UK

Hancock denies wanting to decide who should live or die during pandemic

Matt Hancock had been accused of saying he wanted to decide who should live and die if the NHS became overwhelmed. (UK Covid-19 Inquiry/PA)
Matt Hancock had been accused of saying he wanted to decide who should live and die if the NHS became overwhelmed. (UK Covid-19 Inquiry/PA) Matt Hancock had been accused of saying he wanted to decide who should live and die if the NHS became overwhelmed. (UK Covid-19 Inquiry/PA)

Matt Hancock has hit back at claims he wanted to decide “who should live and who should die” if hospitals became overwhelmed by coronavirus patients.

The accusation was made at the beginning of November by Lord Simon Stevens, the former head of NHS England, when discussing a planning exercise that had taken place in February 2020.

In his witness statement to the inquiry, the peer said: “The secretary of state for health and social care took the position that in this situation he – rather than, say, the medical profession or the public – should ultimately decide who should live and who should die.

“I certainly wanted to discourage the idea that an individual secretary of state, other than in the most exceptional circumstances, should be deciding how care will be provided.”

Giving evidence to the inquiry on Thursday, Mr Hancock disputed this version of events, saying the planning exercise – Exercise Nimbus – had led him to decide the opposite.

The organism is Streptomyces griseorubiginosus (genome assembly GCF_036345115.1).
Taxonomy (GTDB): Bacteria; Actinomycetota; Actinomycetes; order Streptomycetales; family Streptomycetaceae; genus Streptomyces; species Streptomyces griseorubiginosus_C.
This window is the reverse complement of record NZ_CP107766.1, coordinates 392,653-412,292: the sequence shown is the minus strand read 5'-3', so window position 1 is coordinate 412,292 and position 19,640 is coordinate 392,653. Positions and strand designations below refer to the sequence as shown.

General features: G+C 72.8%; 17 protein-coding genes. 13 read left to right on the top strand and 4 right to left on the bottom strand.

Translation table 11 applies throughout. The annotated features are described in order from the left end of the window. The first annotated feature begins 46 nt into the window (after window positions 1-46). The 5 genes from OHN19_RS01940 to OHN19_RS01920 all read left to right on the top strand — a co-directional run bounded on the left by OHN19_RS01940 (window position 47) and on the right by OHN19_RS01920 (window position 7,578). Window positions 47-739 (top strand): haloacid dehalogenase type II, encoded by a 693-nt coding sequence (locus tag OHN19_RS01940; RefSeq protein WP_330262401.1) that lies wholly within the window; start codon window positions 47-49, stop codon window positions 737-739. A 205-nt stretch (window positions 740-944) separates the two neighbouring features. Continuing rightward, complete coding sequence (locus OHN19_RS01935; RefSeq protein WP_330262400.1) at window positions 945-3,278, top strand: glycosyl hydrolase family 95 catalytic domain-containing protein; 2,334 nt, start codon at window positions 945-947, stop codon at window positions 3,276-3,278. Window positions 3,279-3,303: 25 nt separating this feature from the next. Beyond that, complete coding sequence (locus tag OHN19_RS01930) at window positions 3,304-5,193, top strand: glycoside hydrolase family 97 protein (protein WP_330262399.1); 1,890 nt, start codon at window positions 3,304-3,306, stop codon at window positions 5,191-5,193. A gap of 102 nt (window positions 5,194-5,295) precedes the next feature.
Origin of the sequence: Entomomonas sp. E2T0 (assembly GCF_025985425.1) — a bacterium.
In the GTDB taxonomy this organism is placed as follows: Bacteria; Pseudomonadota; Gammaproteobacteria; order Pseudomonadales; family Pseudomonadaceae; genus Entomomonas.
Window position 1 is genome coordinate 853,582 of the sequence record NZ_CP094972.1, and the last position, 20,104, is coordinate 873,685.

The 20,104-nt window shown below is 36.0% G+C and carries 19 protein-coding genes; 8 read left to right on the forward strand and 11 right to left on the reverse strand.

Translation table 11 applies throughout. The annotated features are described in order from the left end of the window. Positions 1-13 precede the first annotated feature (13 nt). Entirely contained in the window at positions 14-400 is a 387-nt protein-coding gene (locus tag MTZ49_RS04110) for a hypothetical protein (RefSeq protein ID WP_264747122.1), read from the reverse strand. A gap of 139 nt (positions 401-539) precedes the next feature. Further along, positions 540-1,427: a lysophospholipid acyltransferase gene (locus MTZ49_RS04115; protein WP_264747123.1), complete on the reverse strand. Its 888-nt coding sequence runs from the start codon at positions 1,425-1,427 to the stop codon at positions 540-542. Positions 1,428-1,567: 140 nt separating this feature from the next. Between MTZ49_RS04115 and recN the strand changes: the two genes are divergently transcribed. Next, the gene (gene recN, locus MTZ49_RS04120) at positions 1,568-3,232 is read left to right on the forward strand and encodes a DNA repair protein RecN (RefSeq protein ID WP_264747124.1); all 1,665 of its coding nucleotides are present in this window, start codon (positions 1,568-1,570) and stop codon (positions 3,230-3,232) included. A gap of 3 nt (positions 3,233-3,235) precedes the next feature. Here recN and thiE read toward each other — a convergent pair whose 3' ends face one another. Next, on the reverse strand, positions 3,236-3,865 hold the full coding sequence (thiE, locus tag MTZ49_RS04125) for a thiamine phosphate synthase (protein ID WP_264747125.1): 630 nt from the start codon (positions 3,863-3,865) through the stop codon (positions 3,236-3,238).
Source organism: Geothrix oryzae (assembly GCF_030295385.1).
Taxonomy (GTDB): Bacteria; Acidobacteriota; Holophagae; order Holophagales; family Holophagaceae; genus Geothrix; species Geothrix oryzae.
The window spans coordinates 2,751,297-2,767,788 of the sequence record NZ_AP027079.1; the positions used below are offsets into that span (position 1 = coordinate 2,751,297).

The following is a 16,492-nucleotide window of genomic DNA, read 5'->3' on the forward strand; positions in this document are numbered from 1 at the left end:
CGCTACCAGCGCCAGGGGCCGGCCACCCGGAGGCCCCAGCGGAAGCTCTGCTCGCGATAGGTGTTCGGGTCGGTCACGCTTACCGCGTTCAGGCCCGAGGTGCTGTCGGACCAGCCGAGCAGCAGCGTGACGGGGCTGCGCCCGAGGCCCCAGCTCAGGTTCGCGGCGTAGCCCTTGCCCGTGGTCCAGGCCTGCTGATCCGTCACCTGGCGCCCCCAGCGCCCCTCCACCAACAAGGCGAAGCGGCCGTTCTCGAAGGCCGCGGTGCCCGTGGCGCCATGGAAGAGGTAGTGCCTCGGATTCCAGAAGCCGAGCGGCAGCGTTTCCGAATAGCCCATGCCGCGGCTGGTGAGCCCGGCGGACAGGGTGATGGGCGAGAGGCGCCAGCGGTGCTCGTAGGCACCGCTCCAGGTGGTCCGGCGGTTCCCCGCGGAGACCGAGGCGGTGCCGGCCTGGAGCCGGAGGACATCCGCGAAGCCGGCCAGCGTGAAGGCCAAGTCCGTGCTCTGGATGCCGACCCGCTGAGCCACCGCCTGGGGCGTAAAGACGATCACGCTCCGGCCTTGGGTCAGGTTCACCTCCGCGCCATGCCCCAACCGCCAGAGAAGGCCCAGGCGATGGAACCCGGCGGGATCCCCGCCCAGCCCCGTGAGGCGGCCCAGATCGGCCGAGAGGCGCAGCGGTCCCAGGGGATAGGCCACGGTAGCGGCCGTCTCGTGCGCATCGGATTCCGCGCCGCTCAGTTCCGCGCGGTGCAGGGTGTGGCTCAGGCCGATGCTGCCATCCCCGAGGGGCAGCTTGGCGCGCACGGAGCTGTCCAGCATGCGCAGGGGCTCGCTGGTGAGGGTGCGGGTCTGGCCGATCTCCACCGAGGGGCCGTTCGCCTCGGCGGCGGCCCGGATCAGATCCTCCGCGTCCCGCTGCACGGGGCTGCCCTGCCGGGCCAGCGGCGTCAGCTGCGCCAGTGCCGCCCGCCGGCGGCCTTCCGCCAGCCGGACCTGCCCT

He said: “The Nimbus minutes do show that the NHS asked the question of how to prioritise when there is insufficient NHS capacity and there was a debate around that, as you can see in the minutes, and then I concluded that it should be for clinicians, not for ministers, to make a decision on this basis, and that’s how we went on and proceeded.

“The minutes are really clear on that and that’s also my clear recollection.”

Mr Hancock went on to say that Exercise Nimbus had underlined for him the importance of ensuring that the NHS was not “overwhelmed”.

He said: “My only sort of conclusion from it was we must not let this happen.

“Of course, the question of who decides should there need to be a prioritisation is a horrific one. Thankfully we never needed that.

“My view was that it should be clinicians, and that’s in the minutes, but thankfully, as Sir Simon Stevens said, that situation never came to pass, partly because coming out of Nimbus my view was we cannot ever let ourselves get that way.”